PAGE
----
Yesterday I did not post to my blog 'cuz I banged out 157 photo shots of books. Once I have my homemade diffusion screen 'tent' set up, once the tripod, lights and backdrop is in place, I blaze away at snapping the shutter and slapping the books in the 'saddle' to have their portrait taken.

Why So Many Books?

It was to upload an image, eventually, to the meta vendor sites where a bookseller friend has listed her entire 14,500 book inventory. Livres Bronx Books is not far from where I live, so it is easy for me to set up there or on my own table at home (and schlock the books back and forth).

Yesterday, it was partly a dry-run, partly my own books which my friend may upload on her site as reimbursement for my work, and partly her books. But don't worry, I'm not setting up to image all fourteen-and-a-half thousand books she's got. Some of those have been on-line nearly 10 years. They're dead pulp. Ready for some 25-cent or 50-cent bin out on the sidewalk (come spring, come summer) in front of her shop. (But SHE knows not to ask what I think she should do. You don't want to go there either, nor see the sparks fly . . so we'll just drop that hot potato, okay?)

As well, yesterday and early this am I registered with flickr and started uploading images as a public archive. I have not decided where I want to take those collections yet. Until I do, I'll make book-related photos public, ditto some of the urban imagery that I will share with the sites UER and Walking Turcot Yard, and make the rest private - to share on a needs-to-see basis.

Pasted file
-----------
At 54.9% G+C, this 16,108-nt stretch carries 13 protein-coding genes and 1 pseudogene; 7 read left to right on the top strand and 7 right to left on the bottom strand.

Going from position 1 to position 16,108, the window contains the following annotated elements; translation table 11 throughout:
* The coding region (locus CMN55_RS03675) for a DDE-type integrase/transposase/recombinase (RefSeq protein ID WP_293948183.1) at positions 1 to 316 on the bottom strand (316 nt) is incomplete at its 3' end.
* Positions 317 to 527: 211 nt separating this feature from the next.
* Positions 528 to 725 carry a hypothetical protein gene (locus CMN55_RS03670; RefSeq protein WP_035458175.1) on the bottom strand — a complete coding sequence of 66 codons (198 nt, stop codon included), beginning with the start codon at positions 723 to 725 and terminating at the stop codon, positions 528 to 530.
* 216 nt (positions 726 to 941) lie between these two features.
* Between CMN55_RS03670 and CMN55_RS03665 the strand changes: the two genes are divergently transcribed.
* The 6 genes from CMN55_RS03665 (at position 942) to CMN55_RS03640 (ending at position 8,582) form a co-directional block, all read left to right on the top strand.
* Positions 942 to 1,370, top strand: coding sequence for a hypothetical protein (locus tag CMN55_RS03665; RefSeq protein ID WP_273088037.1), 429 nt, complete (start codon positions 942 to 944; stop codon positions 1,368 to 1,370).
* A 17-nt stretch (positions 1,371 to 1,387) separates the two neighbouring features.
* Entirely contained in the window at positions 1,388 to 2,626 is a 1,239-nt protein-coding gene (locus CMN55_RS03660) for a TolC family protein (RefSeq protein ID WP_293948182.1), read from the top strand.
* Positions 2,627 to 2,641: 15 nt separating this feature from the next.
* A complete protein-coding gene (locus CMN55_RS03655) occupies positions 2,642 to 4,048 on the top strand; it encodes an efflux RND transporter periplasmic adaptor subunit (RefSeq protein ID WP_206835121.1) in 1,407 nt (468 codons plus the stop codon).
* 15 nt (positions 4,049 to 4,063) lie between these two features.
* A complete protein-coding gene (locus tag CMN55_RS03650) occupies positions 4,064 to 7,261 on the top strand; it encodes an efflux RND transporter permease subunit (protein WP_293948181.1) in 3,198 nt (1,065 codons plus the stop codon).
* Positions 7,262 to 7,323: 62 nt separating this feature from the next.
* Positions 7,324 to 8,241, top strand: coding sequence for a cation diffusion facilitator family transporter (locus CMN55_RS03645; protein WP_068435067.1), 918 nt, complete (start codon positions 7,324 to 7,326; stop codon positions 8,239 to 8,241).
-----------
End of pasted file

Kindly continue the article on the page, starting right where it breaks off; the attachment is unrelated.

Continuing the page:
Oh, I forgot to mention that another friend has opened a wool and fabric shop is St. Jean sur Richelieu. Actually she bought out the former owner. My daughter takes her newborn over to the wool and knitting boutique some days and the 'regulars' are getting to know my grandchild. I wish it was closer to where I live (it is in fact 25 km to the south). But maybe I'll relent on my 'simplicity' and buy another (the latest) in that long line of clunkers I've owned since the $50 Chevy with dual carbs (1957) which I shared with a grad student back when. I wasn't a driver in '57, that's for sure. So I'll let YOU guess how old it was. We kept a quarter barrel of motor oil - I swear, a barrel with a pump - on the back seat . . that Chev burned so much oil! Now that we are so globally warmed, I . . . 'Don't mourn, organize!' I already said that above.

Helen Hill Memorial Website Media Mention


Family, friends and fellow community and cinema activists have been contributing to the pages on the webpage that links to this post's title.

The number of articles, website references and bloggers who have had something to say about the murder of Hill more than 3 weeks ago in NOLA is astounding. That someone makes the effort to pull those links together is commendable. Helen herself, I'll bet, if in her lifetime all that news coverage had highlighted her volunteer work teaching and feeding and offering support to pre- and post-Katrina residents of the Delta Region and New Orleans . . well people like Helen tend to just throw that stuff away so they can get on to the next challenge.

One focus of her impact on other people doing good volunteer work was in encouraging people in Halifax to pitch in after the flooding of NOLA. And when she lived there she influenced cinematographers to find community themes for creative experimentation with documentary film. If we started with the tens of blog posts listed on the HelenHill Org 'articles' page, it would be possible to document what it takes to pull one small community together. Was it Food Not Bombs that helped mobilize Halifax volunteers? Was it the filmmakers? Was it one individual?

In any case, thanks to the people who pulled those links together. Hopefully there will be some follow-up study and help us remember the motto: 'Don't Mourn, Organize!'

The Dragon's Almanac 2007 - 28 January


from Justin Wintle

"It is not every day that a delicious rice-cake falls into the open mouth."

. . (110) Japanese